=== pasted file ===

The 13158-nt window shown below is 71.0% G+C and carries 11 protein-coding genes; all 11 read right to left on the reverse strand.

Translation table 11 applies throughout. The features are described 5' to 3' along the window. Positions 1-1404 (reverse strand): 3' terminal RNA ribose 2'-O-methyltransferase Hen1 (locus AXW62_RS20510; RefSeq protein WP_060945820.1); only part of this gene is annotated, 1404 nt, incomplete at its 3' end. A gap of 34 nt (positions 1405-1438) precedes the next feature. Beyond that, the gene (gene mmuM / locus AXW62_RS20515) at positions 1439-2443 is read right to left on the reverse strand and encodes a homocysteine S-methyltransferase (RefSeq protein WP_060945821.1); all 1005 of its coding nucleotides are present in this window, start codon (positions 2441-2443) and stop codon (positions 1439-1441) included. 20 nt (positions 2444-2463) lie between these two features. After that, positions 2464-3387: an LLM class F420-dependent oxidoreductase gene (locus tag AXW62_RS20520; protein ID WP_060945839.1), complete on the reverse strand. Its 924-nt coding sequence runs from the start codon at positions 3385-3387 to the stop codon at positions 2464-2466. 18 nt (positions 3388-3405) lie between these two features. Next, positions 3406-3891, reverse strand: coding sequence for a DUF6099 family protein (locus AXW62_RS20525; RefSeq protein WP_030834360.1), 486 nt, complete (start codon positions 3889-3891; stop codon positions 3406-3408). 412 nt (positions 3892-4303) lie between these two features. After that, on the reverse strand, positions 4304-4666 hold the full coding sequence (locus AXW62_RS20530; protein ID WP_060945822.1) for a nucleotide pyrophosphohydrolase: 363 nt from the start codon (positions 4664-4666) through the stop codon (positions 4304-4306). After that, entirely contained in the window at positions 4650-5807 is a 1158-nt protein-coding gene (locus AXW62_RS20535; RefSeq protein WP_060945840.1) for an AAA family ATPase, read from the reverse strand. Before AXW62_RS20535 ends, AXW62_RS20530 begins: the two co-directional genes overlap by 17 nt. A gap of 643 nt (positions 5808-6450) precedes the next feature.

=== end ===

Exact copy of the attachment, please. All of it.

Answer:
The 13158-nt window shown below is 71.0% G+C and carries 11 protein-coding genes; all 11 read right to left on the reverse strand.

Translation table 11 applies throughout. The features are described 5' to 3' along the window. Positions 1-1404 (reverse strand): 3' terminal RNA ribose 2'-O-methyltransferase Hen1 (locus AXW62_RS20510; RefSeq protein WP_060945820.1); only part of this gene is annotated, 1404 nt, incomplete at its 3' end. A gap of 34 nt (positions 1405-1438) precedes the next feature. Beyond that, the gene (gene mmuM / locus AXW62_RS20515) at positions 1439-2443 is read right to left on the reverse strand and encodes a homocysteine S-methyltransferase (RefSeq protein WP_060945821.1); all 1005 of its coding nucleotides are present in this window, start codon (positions 2441-2443) and stop codon (positions 1439-1441) included. 20 nt (positions 2444-2463) lie between these two features. After that, positions 2464-3387: an LLM class F420-dependent oxidoreductase gene (locus tag AXW62_RS20520; protein ID WP_060945839.1), complete on the reverse strand. Its 924-nt coding sequence runs from the start codon at positions 3385-3387 to the stop codon at positions 2464-2466. 18 nt (positions 3388-3405) lie between these two features. Next, positions 3406-3891, reverse strand: coding sequence for a DUF6099 family protein (locus AXW62_RS20525; RefSeq protein WP_030834360.1), 486 nt, complete (start codon positions 3889-3891; stop codon positions 3406-3408). 412 nt (positions 3892-4303) lie between these two features. After that, on the reverse strand, positions 4304-4666 hold the full coding sequence (locus AXW62_RS20530; protein ID WP_060945822.1) for a nucleotide pyrophosphohydrolase: 363 nt from the start codon (positions 4664-4666) through the stop codon (positions 4304-4306). After that, entirely contained in the window at positions 4650-5807 is a 1158-nt protein-coding gene (locus AXW62_RS20535; RefSeq protein WP_060945840.1) for an AAA family ATPase, read from the reverse strand. Before AXW62_RS20535 ends, AXW62_RS20530 begins: the two co-directional genes overlap by 17 nt. A gap of 643 nt (positions 5808-6450) precedes the next feature.